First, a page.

39th District candidates clash on tax cuts, education
Question: If conservative Republicans are as bad for public education as their opponents contend and the Johnson County electorate is so overwhelmingly pro-education, how are so many local conservatives getting elected to the Kansas Legislature?
Republican Charles Macheers and Democrat Marlys Shulda, the political newcomers running for the vacant 39th District House seat, which represents western Shawnee, have strikingly different answers.
Shulda, who has worked with at-risk youth through positions with the Johnson County Department of Corrections and other agencies, said voters simply haven’t yet seen the negative consequences that a conservative Republican governor teamed with a like-minded Legislature will have on education.
“Most voters don’t get it,” she said. While they’ve been “living their lives, paying their bills, going to their kids’ games,” the recession has ushered in an army of “Tea Party Republicans” with a scary collective mindset.
“It’s a very simplistic mindset that sees government as evil, that sees taxation as evil, that believes the public education system is severely flawed and tends to believe any form of compromise as politically wrong.”
“My primary goal is to be a voice of reason and pragmatism in Topeka as I fight to return education funding to sustainable levels,” Shulda said.
Macheers, who owns his own law practice, said the sustainability of all state funding was threatened by the status quo a couple of years ago, when “Kansas was in last place, 50th out of 50 states, in private-sector job growth.”
“Growth in the private sector is the key to expanding the tax base and the economic engine behind which our state will prosper,” Macheers said.
That’s why, if he is elected, he will defend the dramatic income-tax cuts approved by the Legislature last session, while Shulda said she would “strongly support efforts to pare back those tax breaks.”
“As it stands,” she said, “dramatic cuts to state services are going to be required, with as much as 40 percent of those cuts happening to our schools.”
Macheers disputes that assessment. However, he agreed with Gov. Sam Brownback’s recent assessment that the state sales tax might have to remain at 6.3 percent for another year, instead of being rolled back to 5.7 percent, to give the tax cuts time to generate their desired effects. One of those effects will be a broader tax base for financing schools, he said.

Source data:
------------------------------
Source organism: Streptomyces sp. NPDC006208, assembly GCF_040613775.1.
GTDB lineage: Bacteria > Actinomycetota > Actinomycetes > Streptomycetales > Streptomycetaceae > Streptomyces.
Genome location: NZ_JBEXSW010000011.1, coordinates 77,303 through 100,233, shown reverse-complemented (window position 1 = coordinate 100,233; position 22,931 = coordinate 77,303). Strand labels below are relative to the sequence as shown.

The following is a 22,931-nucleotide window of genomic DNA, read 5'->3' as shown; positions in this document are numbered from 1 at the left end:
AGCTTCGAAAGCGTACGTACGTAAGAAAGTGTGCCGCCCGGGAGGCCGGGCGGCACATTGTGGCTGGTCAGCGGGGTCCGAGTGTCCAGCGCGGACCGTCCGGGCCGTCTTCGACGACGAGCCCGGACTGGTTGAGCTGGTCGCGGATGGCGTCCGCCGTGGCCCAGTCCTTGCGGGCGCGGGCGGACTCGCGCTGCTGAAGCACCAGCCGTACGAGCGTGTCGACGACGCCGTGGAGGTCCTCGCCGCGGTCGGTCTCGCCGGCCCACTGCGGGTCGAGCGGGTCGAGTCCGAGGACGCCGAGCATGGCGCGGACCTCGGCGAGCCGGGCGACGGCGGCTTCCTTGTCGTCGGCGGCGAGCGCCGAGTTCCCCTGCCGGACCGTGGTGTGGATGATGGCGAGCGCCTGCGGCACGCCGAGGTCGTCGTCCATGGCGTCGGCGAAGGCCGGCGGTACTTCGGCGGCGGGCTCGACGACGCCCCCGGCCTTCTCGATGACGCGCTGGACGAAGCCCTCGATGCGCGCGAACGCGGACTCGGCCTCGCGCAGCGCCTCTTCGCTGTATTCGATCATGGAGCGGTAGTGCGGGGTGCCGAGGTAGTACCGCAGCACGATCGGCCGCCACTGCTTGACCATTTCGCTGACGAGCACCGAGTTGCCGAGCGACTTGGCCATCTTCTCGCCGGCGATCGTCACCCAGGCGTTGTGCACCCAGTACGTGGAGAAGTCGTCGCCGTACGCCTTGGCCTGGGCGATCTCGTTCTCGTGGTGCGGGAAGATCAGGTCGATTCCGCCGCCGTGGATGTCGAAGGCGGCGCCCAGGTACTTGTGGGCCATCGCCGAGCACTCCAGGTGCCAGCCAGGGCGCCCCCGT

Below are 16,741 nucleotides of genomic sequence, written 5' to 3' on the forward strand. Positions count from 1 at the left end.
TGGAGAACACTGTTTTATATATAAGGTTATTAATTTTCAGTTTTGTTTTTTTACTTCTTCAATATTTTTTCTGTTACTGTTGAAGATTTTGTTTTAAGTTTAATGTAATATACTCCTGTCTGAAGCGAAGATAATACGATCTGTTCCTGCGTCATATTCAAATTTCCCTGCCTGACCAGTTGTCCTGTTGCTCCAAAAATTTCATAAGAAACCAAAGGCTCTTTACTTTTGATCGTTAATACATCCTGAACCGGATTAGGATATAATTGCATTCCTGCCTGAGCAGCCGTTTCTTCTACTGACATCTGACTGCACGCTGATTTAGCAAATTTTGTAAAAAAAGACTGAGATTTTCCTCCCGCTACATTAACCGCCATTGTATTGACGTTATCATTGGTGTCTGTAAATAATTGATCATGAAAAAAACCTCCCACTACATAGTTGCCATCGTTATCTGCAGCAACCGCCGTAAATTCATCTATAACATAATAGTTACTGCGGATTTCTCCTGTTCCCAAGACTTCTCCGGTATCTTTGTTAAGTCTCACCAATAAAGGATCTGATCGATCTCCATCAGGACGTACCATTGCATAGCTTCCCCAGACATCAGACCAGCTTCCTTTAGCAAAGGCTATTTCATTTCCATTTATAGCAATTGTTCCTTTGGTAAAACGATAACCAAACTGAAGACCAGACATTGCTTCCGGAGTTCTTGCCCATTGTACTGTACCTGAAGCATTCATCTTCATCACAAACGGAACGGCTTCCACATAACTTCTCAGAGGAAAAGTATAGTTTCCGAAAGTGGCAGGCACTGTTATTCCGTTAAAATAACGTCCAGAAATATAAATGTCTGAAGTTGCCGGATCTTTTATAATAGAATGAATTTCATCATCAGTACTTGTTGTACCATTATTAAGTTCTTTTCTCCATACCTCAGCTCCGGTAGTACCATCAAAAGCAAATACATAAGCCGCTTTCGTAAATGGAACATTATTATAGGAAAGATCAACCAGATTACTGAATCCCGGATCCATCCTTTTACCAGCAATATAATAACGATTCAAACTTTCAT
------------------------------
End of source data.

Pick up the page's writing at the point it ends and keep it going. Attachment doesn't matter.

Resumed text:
“I have to say Johnson County is a very Republican county, and that’s why our schools are so excellent and so highly rated,” Macheers said. “And I think it’s very important to remember that the people of the 39th District have voted for the conservative Republican in the last three election cycles, and last summer in the primary, they voted for the conservative Republican in this race.”
With a son preparing to enter the public school system next year, Macheers added, “I am not going to let anything happen to take Kansas public education in a backward direction.”
Shulda said conservative Republicans including Owen Donahoe, who recruited Macheers to succeed him, have already headed in that direction.
Faced with a large budget surplus that would have allowed restoration of the $400 million cut from education spending during the previous two years, Shulda said, the Legislature last session restored only 10 percent of that amount while giving massive income tax breaks to businesses.
Proponents of the cuts have argued that economic growth will offset the cuts, which are projected to lead to state revenue shortfalls widening to $2.4 billion by 2018. But “in reality,” Shulda said, “it would be necessary for every business owner in the state to double their number of employees in order to offset state revenue losses.”
Macheers said he believes the revenue gap can be filled through the economic growth the tax cuts will spawn, more efficient state spending, and elimination of tax deductions, exemptions and credits.
“The state of Kansas did not undertake these tax changes because they didn’t think it will work,” Macheers said. “They think it will work and will work very well.”
For precedent, he said, voters can look to the fact that nine of the 10 states with the best performing economies during the recent recession do not collect any income taxes. Macheers said he shares the conservative Republican goal of eventually zeroing out Kansas income taxes, too.
Critics have contended that states that have eliminated income taxes have fared well for other reasons, such as the oil industry in Texas and tourism in Florida. But according to Macheers, the entities that conducted the studies he has reviewed “took out variables like oil and tourism to make apples-to-apples comparisons.”
“We have data from other states that have done this before us, so we do have proven results to go by,” Macheers said.
He said also had received some “direct evidence right at the doorstep” that the tax cutting plan will work. While campaigning door-to-door recently, Macheers explained, he knocked at the door of a western Shawnee resident who said he was going to move his business, including hundreds of employees, to Kansas “solely based on the new tax policy.”
Shulda, however, said the policy threatens to do a lot more harm than good.
The tax cutting bill signed by the governor last session “was so horrifying to moderate Republican senators and Democrats that it was nicknamed ‘the nuclear option,’” she said.